Dr. Katinka van der Merwe of The Spero Clinic explores the link between chronic pain and digestive health on her blog and podcast. Her book, “Putting Out the Fire: New Hope for RSD/CRPS,” dedicates a chapter to diet, emphasising a clean keto diet.

Angela Stanton, a scientist and migraine sufferer, delves into the effects of carbohydrates on neuropathic pain in her book “Fighting the Migraine Epidemic: Complete Guide.” She draws connections between migraines, glucose reactions, and neuropathic pain treatment.

In conjunction with other treatments, Meglio Advanced Therapeutics in Noosa recommends a low carb, high protein diet for CRPS management.

Additionally, there’s a growing body of evidence supporting the positive impacts of ketogenic diets in the treatment and management of cancer.

What keto is and is not

Keto has evolved from its therapeutic origins. And now people use terms like clean keto vs dirty keto vs strict keto. Carnivore and ketovore have gained popularity for weight loss over the past few years. These terms boggle the mind when you’re just trying to work out what you should and shouldn’t be eating.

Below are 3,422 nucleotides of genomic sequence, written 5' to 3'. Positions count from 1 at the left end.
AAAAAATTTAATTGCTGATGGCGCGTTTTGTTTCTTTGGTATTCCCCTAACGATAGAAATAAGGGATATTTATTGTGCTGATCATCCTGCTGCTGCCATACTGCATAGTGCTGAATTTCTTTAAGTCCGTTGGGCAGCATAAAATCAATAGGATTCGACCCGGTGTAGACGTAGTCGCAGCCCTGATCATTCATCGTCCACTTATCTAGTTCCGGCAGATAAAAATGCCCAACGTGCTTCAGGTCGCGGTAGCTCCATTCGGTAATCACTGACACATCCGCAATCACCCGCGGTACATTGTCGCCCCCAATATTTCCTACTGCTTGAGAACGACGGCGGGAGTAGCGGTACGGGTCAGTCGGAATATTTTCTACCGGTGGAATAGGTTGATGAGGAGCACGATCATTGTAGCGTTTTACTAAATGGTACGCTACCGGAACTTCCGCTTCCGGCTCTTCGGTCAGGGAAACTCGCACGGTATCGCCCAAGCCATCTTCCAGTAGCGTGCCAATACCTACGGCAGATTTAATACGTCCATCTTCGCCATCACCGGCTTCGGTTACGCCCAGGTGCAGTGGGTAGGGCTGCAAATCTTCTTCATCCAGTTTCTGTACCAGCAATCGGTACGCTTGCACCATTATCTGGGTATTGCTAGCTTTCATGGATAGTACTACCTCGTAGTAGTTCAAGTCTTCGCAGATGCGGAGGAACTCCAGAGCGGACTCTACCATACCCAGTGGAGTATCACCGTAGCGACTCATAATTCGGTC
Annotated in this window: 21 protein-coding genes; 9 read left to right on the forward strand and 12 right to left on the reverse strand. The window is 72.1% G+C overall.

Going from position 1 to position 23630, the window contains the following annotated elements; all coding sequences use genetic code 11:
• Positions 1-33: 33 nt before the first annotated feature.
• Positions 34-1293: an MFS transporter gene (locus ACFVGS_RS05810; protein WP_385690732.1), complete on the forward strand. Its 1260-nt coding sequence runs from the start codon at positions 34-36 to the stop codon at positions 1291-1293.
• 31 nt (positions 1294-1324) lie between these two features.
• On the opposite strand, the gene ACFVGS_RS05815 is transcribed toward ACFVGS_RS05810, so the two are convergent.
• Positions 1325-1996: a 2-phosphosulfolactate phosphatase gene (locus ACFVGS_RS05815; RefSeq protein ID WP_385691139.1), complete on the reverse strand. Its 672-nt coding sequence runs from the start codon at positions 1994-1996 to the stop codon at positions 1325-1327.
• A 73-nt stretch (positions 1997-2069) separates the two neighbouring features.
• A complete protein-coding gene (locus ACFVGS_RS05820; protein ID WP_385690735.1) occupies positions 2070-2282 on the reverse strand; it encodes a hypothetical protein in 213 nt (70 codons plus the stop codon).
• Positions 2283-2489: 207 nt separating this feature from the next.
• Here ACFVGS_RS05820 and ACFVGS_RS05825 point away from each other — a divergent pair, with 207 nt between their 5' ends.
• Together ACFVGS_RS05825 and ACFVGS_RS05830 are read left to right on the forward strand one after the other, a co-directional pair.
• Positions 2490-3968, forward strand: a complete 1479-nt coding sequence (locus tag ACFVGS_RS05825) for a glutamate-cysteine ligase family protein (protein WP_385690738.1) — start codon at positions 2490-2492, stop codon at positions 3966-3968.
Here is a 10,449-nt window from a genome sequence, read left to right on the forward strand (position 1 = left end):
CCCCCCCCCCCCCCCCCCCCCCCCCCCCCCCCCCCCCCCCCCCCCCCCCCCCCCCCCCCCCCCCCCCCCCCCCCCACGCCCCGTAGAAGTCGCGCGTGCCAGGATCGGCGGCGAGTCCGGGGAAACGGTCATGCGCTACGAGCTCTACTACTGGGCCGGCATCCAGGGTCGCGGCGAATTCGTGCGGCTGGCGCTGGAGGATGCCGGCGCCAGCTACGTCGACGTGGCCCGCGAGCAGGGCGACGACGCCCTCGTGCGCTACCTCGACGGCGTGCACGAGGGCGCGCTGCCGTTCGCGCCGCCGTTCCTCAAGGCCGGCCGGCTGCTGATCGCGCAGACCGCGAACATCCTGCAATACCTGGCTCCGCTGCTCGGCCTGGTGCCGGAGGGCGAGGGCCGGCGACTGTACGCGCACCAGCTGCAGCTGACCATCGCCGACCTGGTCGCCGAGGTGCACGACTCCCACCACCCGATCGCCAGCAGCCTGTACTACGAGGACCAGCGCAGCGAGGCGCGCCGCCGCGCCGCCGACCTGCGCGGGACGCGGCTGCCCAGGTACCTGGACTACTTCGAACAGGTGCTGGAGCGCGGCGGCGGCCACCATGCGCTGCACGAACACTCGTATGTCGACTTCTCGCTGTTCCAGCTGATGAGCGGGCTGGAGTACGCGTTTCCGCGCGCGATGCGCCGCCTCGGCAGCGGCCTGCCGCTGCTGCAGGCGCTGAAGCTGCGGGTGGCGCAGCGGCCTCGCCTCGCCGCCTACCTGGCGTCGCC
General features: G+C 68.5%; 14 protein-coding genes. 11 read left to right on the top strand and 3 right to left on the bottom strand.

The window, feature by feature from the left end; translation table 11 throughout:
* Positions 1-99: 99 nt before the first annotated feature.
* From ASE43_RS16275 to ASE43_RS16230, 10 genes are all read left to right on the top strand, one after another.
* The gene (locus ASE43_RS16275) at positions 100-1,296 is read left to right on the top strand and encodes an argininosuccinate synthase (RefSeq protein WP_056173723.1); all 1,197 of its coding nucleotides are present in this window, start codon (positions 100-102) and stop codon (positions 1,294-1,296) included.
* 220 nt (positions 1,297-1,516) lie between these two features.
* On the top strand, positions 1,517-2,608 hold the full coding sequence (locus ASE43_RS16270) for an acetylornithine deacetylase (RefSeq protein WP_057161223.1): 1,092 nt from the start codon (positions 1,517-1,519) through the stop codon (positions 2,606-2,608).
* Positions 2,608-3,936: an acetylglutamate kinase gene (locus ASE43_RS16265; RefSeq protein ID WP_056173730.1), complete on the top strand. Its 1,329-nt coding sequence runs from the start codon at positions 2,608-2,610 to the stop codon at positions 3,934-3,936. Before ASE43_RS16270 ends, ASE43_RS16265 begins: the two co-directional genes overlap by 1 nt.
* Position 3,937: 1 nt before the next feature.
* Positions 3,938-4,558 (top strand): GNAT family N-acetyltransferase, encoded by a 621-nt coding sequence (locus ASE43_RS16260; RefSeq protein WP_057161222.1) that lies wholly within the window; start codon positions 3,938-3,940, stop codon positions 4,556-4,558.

One thing that remains universal in any form of keto is that foods high in carbohydrates, such as grains, sugary snacks, starchy vegetables, and most fruits, are limited or avoided altogether. We typically aim for foods that contain 5g or less of carbohydrates per 100g. When we start looking into low carb macros we focus on low GI fruits and vegetables.

Different forms of keto

Strict keto

Strict keto, also known as standard or traditional keto, is a specific approach to the ketogenic diet that involves strict adherence to certain macronutrient ratios. The goal of strict keto is to induce and maintain a state of nutritional ketosis, where the body primarily burns fat for fuel instead of carbohydrates. Strict adherence to the macronutrient ratios is essential for achieving and maintaining ketosis on a strict keto diet.

Clean keto

Clean keto refers to a version of the ketogenic diet that focuses on quality over just macronutrient ratios and whole, minimally processed foods. Traditional keto diets may include processed and artificial ingredients. Clean keto, on the other hand, focuses on foods that are high in nutrients. Clean keto tries to improve health and wellness by focusing on nutrient-dense foods while still following the low-carbohydrate, high-fat rules of the ketogenic diet. This method might have benefits besides just losing weight, such as more energy, better digestion, and better health in general.